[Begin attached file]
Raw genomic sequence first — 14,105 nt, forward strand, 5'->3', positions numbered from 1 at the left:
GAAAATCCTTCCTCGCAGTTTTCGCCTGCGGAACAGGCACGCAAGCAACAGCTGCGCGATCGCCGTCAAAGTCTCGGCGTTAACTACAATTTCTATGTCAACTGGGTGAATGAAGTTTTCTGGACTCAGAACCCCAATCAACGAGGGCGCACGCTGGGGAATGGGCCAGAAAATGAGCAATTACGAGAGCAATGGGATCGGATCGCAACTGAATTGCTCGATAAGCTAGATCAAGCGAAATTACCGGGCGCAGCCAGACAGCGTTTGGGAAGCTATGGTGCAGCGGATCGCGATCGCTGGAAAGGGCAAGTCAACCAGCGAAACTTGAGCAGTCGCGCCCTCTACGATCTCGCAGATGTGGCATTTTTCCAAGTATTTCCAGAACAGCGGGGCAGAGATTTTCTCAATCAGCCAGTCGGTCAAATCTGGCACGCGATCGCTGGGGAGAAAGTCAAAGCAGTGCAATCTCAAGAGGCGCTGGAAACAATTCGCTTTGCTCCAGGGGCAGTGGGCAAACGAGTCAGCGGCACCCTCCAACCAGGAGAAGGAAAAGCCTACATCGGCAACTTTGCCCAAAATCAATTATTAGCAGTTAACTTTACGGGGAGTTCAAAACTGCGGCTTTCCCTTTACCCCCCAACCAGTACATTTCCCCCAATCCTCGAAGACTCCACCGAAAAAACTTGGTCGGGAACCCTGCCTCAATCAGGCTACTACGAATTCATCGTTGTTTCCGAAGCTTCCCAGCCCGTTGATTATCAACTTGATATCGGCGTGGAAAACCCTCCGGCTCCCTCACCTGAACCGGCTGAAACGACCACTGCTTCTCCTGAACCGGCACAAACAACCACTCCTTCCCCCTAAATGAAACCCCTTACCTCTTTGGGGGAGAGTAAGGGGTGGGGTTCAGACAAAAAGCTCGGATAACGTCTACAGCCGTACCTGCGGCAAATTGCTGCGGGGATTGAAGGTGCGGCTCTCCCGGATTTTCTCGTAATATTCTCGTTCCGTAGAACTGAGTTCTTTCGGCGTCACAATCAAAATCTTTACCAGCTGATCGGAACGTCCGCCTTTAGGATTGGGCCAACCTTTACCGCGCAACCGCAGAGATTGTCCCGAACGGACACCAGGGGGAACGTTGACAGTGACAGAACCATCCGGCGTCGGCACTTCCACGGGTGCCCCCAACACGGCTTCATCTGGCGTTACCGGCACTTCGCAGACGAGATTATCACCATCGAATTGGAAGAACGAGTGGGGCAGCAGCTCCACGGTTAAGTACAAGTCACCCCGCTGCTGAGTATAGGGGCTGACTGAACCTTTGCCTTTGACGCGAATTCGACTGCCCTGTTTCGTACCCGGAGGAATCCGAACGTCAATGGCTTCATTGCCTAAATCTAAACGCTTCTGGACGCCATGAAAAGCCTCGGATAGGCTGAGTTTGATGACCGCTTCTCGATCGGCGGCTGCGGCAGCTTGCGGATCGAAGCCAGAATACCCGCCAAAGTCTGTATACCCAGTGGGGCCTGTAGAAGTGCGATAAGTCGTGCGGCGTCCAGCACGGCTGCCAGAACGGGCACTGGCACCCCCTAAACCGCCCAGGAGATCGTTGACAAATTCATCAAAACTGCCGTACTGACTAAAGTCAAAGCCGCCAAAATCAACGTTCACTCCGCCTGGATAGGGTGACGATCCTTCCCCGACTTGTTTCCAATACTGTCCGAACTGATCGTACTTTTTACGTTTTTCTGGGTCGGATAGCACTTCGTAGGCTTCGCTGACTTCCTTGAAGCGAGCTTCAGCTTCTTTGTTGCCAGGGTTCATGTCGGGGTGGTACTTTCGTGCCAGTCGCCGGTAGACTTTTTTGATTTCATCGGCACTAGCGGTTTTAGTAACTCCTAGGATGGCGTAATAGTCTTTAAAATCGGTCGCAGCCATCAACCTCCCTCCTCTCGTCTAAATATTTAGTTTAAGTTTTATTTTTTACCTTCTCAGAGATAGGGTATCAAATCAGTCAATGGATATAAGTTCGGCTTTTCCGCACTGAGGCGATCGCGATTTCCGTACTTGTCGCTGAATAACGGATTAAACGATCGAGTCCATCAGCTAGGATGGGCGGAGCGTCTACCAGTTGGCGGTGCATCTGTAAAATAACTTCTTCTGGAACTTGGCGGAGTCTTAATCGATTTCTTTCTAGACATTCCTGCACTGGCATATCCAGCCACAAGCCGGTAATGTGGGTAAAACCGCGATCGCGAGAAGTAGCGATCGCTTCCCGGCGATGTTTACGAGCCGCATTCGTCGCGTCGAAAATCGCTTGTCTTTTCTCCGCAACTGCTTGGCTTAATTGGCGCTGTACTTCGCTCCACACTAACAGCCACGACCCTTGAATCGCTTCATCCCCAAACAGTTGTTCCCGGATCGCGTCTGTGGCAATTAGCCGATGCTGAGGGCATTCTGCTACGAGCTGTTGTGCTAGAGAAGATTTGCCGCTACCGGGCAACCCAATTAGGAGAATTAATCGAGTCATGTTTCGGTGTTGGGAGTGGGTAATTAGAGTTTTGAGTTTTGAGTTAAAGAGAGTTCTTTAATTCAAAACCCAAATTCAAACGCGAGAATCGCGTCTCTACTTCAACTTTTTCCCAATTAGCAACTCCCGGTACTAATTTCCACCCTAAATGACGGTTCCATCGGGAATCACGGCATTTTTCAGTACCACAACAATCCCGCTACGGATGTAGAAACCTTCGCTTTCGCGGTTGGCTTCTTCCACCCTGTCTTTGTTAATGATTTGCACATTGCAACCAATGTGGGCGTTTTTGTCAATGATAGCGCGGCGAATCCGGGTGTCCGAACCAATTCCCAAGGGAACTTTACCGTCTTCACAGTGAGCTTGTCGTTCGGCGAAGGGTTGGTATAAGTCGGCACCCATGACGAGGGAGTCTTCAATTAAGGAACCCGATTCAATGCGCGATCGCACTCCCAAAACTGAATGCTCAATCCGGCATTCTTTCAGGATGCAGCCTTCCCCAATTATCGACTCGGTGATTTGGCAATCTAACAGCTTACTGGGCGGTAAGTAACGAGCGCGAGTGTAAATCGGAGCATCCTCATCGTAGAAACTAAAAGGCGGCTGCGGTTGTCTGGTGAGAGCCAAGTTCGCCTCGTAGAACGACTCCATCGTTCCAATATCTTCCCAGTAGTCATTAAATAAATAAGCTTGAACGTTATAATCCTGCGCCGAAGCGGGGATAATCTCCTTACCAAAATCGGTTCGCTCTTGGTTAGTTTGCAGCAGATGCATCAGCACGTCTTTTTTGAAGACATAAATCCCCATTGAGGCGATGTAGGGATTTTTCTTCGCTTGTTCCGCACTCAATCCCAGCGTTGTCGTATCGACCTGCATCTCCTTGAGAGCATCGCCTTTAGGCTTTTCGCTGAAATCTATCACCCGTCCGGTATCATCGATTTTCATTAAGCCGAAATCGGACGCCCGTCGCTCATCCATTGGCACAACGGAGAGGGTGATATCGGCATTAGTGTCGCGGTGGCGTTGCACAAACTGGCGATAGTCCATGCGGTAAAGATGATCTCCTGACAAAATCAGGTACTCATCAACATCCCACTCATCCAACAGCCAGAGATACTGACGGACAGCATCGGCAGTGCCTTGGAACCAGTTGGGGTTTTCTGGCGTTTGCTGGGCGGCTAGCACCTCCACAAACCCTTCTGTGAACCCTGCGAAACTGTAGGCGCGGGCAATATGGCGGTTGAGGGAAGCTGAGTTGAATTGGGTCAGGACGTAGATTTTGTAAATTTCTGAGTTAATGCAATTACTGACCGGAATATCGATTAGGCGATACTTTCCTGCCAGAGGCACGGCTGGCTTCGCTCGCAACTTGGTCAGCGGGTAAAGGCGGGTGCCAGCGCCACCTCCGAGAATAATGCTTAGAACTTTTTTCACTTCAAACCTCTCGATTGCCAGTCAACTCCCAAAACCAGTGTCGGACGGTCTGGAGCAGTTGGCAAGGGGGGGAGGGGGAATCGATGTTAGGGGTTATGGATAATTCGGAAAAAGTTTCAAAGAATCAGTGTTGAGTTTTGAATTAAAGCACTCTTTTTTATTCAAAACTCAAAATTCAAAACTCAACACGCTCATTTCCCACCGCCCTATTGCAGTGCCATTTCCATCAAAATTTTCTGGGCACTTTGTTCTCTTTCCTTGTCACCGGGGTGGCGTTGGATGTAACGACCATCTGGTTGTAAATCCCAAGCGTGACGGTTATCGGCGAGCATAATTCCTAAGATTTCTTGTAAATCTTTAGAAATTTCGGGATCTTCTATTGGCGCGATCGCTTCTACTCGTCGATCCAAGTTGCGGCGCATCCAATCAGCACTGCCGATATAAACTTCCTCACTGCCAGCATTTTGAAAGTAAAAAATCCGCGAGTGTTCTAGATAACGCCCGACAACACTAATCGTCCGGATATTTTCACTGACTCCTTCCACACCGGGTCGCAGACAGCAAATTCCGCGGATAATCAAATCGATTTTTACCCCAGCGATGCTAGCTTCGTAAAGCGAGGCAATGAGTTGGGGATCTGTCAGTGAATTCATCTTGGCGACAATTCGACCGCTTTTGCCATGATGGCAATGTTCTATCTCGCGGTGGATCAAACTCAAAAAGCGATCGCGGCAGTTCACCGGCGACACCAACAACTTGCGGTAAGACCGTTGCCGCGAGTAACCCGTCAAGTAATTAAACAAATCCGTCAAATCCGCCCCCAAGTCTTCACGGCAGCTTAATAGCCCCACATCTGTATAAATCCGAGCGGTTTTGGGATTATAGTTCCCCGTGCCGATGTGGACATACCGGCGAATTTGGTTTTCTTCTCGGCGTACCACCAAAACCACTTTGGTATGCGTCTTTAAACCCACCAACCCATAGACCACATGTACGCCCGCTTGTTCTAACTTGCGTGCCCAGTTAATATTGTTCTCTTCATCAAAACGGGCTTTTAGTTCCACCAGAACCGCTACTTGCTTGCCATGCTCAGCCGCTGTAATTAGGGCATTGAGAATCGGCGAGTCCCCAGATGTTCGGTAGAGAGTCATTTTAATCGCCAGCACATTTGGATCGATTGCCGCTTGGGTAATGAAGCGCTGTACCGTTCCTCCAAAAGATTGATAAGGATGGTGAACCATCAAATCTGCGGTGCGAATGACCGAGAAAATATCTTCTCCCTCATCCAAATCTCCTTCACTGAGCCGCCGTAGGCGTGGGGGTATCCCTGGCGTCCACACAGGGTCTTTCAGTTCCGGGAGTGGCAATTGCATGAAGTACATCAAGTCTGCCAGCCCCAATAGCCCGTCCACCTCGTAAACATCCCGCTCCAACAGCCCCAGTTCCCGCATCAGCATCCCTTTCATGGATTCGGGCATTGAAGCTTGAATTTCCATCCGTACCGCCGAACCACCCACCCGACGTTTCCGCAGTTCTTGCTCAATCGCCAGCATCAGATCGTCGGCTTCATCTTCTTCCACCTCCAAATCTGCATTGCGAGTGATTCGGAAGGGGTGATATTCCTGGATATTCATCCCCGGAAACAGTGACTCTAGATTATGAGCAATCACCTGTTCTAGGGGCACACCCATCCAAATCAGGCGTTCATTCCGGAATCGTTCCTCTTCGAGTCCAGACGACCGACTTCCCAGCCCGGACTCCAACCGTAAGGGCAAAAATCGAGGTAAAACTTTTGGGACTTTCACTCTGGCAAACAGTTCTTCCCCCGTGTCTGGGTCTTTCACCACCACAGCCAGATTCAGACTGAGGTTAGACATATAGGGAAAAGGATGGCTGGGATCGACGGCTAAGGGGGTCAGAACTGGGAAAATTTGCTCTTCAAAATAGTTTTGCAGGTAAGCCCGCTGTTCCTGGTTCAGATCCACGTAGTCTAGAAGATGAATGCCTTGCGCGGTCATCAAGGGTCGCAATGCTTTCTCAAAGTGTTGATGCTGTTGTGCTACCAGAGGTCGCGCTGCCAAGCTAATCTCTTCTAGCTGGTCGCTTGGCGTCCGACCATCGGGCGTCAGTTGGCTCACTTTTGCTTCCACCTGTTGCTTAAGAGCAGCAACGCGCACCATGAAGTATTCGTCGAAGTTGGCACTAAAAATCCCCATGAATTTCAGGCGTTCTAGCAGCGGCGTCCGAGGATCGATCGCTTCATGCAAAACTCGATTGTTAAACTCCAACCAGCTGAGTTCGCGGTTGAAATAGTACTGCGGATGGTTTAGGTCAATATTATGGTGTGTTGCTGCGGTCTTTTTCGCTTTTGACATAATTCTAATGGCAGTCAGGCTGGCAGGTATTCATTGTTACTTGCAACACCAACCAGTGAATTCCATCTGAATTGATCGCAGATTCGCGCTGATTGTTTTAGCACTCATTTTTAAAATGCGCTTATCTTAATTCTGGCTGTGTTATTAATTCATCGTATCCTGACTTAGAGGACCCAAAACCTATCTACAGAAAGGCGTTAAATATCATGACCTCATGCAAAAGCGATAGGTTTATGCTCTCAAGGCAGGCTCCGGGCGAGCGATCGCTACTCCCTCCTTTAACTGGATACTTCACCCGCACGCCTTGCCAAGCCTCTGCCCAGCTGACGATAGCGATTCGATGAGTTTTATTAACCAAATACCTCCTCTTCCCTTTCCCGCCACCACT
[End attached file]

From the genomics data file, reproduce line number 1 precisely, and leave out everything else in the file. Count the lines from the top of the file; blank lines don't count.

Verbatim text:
Raw genomic sequence first — 14,105 nt, forward strand, 5'->3', positions numbered from 1 at the left: